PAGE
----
Connecting With God

Time in solitude may at first seem little more than a time in which we are bombarded by thousands of thoughts and feelings that emerge from hidden areas of our minds. One of the early Christian writers describes the first stage of solitary prayer as the experience of a man who, after years of living with open doors, suddenly decides to shut them. The visitors who used to come and enter his home start pounding on his doors, wondering why they are not allowed to enter. Only when they realize that they are not welcome do they gradually stop coming. - Henri Nouwen

Our week of silence and stillness begins simply:

Spend 5 minutes in quiet. There is no other purpose other to be alone with your thoughts, to make space for God to perhaps to speak.

Find a comfortable space away from intruding noises. A walk, or the seat of your car is fine. Set your phone for a 5 minute timer. Find a comfortable position, but not for falling asleep. Slowly breath in and out three or four times.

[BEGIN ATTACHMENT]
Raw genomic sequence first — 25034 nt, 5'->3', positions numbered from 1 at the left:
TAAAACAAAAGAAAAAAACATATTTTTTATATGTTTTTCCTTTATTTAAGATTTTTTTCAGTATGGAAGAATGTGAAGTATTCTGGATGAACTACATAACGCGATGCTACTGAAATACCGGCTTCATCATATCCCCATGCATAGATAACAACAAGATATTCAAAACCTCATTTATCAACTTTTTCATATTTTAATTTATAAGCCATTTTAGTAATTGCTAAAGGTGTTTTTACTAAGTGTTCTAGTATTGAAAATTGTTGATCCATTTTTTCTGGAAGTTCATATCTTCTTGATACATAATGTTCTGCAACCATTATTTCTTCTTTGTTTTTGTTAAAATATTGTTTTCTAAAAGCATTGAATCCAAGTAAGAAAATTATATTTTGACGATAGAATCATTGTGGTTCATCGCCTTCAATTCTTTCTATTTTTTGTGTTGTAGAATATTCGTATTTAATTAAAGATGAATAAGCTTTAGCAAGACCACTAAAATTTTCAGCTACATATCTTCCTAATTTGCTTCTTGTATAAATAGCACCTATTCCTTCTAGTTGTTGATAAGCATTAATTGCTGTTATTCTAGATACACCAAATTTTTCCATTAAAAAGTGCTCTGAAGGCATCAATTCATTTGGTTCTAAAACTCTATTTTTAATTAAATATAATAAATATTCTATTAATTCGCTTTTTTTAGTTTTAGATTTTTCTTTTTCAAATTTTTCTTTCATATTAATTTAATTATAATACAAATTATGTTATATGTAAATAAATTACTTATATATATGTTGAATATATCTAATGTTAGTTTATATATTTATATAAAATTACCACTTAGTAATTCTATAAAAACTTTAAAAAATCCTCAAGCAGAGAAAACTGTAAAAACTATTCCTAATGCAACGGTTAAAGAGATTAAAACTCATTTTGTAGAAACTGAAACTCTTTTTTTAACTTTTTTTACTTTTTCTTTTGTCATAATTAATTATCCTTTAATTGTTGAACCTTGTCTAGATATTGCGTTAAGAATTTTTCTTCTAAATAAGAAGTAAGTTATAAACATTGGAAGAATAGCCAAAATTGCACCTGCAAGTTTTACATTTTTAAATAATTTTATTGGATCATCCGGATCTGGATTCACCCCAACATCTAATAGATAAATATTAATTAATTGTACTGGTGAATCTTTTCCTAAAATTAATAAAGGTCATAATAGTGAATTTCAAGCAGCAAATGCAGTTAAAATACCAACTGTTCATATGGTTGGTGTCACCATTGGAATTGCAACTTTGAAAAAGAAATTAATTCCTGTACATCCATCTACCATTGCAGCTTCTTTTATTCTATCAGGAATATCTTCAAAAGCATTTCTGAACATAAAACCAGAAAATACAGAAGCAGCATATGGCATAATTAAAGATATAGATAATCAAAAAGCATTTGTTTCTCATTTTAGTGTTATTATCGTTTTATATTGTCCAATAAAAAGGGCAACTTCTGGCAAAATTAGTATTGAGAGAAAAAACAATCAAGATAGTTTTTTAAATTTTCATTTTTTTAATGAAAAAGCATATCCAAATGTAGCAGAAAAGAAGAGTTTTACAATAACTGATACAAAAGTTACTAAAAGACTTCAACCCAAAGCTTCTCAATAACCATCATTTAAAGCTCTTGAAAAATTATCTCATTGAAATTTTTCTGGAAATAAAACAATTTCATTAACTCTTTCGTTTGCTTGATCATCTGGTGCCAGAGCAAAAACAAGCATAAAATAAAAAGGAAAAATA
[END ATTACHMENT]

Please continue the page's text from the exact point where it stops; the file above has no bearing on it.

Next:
Start your time with the Daily Prayer from Psalm 130:

Out of the depths I cry to you, O Lord; O Lord, hear my voice.
Let your ears be attentive to my cry for mercy.


Finish your time with the Daily Prayer from Psalm 130:

I wait for the Lord, my soul waits, and in his word I put my hope.
More than watchmen wait for the morning.
More than watchmen wait for the morning.


For those who heard the sermon yesterday, HERE is the pie graph of the 7 ways people connect with God. HERE is a document that describes those pathways. The two do not match up exactly (the pie graph was designed to have both ‘serving’ and ‘activist’ in the same category and includes ‘scripture’ as a separate category). There’s no science to this. Rather, it’s simply an invitation to consider the ways that you connect best with God and to give you permission to do so.